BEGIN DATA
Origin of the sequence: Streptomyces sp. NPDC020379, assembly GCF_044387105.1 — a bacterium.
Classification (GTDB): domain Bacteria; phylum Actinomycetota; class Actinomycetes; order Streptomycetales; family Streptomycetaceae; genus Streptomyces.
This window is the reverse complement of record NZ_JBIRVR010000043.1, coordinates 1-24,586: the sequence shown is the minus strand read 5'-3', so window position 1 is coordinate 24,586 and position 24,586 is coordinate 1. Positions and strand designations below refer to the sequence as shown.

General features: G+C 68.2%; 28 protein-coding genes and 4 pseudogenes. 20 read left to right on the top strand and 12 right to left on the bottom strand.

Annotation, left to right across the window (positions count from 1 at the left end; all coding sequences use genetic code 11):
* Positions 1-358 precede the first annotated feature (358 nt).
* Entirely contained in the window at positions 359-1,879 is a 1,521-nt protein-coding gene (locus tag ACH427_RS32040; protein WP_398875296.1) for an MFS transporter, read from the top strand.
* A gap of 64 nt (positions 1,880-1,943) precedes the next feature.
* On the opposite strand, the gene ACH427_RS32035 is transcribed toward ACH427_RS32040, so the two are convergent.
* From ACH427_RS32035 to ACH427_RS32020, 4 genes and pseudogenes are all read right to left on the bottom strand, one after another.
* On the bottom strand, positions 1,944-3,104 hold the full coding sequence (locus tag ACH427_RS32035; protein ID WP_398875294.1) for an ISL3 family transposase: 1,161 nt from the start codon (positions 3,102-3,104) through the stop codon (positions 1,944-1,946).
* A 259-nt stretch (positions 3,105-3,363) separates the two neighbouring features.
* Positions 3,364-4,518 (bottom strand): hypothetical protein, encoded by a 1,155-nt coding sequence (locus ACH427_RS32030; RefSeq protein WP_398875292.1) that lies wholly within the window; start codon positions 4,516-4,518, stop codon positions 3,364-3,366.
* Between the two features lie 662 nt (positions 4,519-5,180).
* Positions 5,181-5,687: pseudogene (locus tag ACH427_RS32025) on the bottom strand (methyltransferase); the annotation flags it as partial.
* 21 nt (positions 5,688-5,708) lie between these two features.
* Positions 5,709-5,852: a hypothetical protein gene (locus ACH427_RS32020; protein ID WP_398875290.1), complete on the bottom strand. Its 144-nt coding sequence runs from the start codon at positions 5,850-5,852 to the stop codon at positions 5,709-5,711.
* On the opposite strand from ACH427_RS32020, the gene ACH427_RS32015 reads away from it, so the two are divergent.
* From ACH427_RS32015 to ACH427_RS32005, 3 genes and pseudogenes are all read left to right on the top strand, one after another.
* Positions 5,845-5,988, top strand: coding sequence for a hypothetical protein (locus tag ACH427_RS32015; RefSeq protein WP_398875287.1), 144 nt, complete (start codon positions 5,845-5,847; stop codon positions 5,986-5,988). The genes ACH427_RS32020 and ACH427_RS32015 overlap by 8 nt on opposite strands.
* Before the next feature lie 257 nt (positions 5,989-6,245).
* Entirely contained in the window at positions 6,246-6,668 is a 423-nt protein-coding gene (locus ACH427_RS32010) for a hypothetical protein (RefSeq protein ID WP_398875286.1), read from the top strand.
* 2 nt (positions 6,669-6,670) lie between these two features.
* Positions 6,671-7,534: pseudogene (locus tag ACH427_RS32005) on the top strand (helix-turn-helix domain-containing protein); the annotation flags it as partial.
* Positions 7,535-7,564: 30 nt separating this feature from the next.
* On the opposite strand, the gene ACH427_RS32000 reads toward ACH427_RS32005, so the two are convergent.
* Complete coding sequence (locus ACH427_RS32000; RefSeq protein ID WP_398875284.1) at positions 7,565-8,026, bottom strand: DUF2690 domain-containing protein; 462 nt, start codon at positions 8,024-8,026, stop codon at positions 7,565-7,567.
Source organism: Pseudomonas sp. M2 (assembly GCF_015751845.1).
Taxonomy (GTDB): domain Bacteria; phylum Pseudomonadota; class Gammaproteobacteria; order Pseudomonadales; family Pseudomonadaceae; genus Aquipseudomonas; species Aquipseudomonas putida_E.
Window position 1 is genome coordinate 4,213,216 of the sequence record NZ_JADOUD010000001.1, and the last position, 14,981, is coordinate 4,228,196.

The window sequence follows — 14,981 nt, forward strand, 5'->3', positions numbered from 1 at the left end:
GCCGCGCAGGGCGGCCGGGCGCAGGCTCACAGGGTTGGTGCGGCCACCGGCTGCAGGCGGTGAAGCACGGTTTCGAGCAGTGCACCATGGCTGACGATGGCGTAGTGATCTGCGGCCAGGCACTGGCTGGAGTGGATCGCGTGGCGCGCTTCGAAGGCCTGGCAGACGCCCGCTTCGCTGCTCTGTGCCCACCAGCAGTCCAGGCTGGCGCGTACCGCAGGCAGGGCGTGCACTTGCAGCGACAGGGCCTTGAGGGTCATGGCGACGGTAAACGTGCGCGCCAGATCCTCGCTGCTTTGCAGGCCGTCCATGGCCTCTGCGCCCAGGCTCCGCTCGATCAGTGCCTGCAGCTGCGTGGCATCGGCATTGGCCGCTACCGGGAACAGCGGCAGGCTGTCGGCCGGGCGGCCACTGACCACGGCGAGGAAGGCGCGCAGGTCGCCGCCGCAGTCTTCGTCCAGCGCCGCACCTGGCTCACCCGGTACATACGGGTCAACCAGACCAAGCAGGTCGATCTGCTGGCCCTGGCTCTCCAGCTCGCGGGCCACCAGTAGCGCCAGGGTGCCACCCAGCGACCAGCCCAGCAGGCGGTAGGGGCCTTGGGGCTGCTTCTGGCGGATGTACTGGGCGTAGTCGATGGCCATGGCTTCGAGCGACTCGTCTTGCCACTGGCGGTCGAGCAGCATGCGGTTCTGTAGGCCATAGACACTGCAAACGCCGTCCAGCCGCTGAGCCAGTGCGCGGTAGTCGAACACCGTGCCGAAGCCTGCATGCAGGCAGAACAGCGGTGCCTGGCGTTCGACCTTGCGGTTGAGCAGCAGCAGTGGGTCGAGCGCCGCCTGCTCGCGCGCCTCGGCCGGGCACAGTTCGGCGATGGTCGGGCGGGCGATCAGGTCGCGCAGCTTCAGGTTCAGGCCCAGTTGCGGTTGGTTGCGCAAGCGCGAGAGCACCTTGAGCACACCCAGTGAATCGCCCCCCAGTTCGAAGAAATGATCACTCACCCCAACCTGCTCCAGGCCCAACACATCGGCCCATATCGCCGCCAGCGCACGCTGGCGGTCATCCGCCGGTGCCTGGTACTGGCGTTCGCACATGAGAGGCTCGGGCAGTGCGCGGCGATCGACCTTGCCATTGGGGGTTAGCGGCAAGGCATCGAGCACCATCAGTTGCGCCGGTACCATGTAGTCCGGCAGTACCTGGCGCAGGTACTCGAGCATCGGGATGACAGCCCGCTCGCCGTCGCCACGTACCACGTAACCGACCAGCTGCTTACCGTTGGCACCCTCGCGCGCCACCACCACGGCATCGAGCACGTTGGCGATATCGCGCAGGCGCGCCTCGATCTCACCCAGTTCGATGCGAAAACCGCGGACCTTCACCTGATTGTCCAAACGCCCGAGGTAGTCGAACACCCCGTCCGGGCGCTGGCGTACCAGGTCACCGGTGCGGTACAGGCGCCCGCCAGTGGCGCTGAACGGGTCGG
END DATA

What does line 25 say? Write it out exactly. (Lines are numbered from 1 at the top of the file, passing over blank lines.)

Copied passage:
* Positions 7,535-7,564: 30 nt separating this feature from the next.